Ex-Gov. R. M. Stewart has been raising a regiment here, and I believe it is now completed, and as soon as equipped will be ready for service. – The ladies of the town made and presented him with a beautiful flag, which was accepted on the part of the Regiment by Maj. Jacob T. Child, in a neat and appropriate address, pledging to it the support and protection of the regiment.

Col. E. Peabody, who with his men were taken prisoners at the Lexington fight, is also in town endeavoring to raise a regiment to known as the 25th Missouri.  The 13th Regiment Missouri Volunteers, commanded by him at Lexington has been released from the parole given by Gen. Price, and I believe the most of them are again flocking to his assistance.

If desired I will favor you, at some time convenient, with a description of St. Joseph and vicinity: and also of our fortifications on “Telegraph Hill.” – Till then I close.

Yours Truly,



Rev. Dr. Warren will deliver a Lecture in the Presbyterian Church, on Monday Dec. 2nd at 6 ½ o’clock p. m.  Subject, “What Constitutes a Gentleman.”  Admission 15 cts, or two fro 25 cts.  The entire proceeds of this Lecture will be used by the Soldier’s Relief Society of this city, in purchasing materials for clothing the sick and wounded soldiers of the U. S. Army.


Cheap Boots & Shoes. – At Beard’s old stand, north side of the square, there is to be found the cheapest assortment of Boots and Shoes ever brought to Macomb.  There is also to be found at the same place an excellent assortment of dry goods, which are offered at panic prices.


We are under obligations to Nicholson, the polite and attentive clerk in McMillen’s Drug Store, for a handsome present of perfumery.  This Drug Store can boast of having the largest and finest stock of this class of goods ever brought to Macomb.


Hog Cholera: — This malady which is carrying off so many hogs in various parts of the State is raging with considerable voilence in portions of this county.  We hear every day of farmers who are losing scores of their finest hogs.  There id yet no adequate remedy known that will cure or prevent this fearful scourge among swine.


Killed. – A cow belonging to Mrs. Welch, living in the western part of the city, attempted to jump over a fence on the premises of Henry Twyman, and committed suicide in the attempt.  It should be a warning to all cows to keep on their own premises.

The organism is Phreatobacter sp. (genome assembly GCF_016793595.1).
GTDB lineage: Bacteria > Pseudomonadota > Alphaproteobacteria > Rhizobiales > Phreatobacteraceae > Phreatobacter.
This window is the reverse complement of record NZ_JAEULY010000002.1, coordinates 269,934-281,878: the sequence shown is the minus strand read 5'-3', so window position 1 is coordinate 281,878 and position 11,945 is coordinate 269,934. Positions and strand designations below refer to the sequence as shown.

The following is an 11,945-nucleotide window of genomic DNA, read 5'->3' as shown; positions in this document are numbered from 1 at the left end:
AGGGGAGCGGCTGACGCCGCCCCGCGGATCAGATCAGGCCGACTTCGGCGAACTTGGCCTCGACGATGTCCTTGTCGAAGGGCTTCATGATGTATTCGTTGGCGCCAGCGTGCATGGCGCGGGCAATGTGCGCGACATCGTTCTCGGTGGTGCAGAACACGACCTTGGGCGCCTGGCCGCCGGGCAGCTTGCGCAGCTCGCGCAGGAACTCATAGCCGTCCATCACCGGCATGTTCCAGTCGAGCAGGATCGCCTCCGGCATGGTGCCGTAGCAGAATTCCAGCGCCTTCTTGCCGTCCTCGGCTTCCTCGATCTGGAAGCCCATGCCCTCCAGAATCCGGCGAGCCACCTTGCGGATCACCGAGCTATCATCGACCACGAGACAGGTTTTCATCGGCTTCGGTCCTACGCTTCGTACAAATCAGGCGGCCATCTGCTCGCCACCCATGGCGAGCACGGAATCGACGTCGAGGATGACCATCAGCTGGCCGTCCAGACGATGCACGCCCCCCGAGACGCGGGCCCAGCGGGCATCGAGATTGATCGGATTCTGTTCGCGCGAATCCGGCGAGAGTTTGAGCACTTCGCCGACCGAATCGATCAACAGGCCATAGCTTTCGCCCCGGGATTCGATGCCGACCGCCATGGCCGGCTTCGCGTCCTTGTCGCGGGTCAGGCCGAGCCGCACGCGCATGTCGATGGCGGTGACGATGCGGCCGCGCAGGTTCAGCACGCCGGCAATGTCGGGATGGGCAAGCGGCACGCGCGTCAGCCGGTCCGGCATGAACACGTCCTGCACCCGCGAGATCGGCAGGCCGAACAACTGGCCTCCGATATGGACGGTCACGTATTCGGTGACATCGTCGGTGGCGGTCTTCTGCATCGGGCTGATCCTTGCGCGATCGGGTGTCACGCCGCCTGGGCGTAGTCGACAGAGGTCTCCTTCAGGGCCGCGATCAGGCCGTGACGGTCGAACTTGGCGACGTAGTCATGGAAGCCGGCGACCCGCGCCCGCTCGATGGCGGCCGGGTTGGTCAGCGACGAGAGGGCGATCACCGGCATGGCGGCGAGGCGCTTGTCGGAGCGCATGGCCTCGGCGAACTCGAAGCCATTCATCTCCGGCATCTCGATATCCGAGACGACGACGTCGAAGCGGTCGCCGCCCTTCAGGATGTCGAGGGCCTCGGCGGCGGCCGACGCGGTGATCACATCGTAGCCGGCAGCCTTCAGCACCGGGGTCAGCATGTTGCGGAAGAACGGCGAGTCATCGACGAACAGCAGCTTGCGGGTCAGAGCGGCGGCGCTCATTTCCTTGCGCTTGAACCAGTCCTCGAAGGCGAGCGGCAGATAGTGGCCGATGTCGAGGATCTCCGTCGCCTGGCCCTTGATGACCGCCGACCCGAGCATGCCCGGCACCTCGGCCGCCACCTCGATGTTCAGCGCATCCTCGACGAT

The has to be fought out. – Macomb Eagle.
Let those who shall cause it fight it out.  Let Democrats cultivate their fields, work at their benches, and pursue their usual business. – Macomb Eagle.


Macomb Eagle
November 30, 1861


What shall be done with the runaway negroes that gather around our armies?  The diplomacy of the day has styled these negroes, when belonging to rebel masters, as “contrabands of war,” and as such they are legitimate prizes.  Property taken as contraband of war is considered at the disposal of the captors – to be used for their emolument or otherwise.  In the wars between European nations negro property has never, that we are aware of, been among the spoils or trophies taken by one party from the other; but the law of nations will certainly apply to this species of property as well as to any other.  Our Government, by declaring the slaves of rebels to be “contraband of war,” has recognized them as property, — as clearly and indisputably so as the horses, cattle, lands, guns, or gold and silver of the same rebels.  Declaring property contraband is only a short way of confiscating it to the use of the Government; it dispenses with legal forms and the slow machinery of the courts, and converts at once the property seized to the use of the captors. – This is right.  The rule is sanctioned by all civilized nations, and is sustained by the dictates of common justice.  This power was exercised by the Continental Congress, and a law was enacted by that body which converted no small amount of property to the use of the government then struggling to establish its independence of Great Britain. – Our Government now proposes to convert the property of rebels to its own use, for the two-fold purpose of crippling the enemy and of augmenting its own resources.  It has the undoubted right to make the most of such property.  Indeed, common prudence, and a due regard for the interests of the people – who will be heavily burdened with taxes in any event – demand that the administration should make the most out of such confiscated or contraband property.  There will be no infringement of the Constitution in so doing.  Neither would it be in conflict with any State law or regulation.  It will be productive of no violence to society and good order, either North or South.  The plan is simple, plain, and constitutional, and if at once laid down, distinctly and broadly, would remove all doubt and uncertainty from the public mind, and satisfy the people of the South that they would not be cursed with a vagabond free negro population in their midst at the end of the war.


Cold Weather. – The weather last week turned suddenly cold, and has kept all outdoors at the freezing point ever since.  Crooked creek is frozen over, except at places where the current is rapid.  The ground is very dry, and unless rain or snow falls soon the winter wheat will be injured.


Messrs. Campbell & Walker want all the women in the country to know that they have a large assortment of cotton yarn, which they will sell as low as the blockade will permit.